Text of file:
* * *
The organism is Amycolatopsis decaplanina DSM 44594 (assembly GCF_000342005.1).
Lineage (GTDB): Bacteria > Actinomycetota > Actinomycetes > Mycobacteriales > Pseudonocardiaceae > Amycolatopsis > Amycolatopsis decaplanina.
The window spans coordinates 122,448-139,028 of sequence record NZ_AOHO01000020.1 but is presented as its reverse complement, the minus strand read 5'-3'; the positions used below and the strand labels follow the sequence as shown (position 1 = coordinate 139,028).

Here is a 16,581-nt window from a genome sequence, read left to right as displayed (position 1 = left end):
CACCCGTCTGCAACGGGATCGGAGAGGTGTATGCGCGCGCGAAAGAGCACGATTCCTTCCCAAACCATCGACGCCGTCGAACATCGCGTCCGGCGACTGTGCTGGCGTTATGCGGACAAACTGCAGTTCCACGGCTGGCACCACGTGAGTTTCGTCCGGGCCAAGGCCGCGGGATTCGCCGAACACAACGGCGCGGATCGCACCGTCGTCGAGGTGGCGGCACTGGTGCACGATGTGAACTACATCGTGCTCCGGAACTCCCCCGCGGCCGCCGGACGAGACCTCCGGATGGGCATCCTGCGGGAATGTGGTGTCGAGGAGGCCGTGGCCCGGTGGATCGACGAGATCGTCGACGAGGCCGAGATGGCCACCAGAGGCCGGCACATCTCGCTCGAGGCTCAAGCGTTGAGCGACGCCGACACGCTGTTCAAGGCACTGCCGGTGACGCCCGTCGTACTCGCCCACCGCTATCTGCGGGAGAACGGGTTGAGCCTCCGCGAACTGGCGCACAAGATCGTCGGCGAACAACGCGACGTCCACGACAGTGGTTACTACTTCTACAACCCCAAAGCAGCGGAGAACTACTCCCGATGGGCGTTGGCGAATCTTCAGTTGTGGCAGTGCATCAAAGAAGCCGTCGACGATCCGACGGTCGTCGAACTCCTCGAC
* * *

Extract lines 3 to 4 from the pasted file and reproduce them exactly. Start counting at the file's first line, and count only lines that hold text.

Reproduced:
The window spans coordinates 122,448-139,028 of sequence record NZ_AOHO01000020.1 but is presented as its reverse complement, the minus strand read 5'-3'; the positions used below and the strand labels follow the sequence as shown (position 1 = coordinate 139,028).

Here is a 16,581-nt window from a genome sequence, read left to right as displayed (position 1 = left end):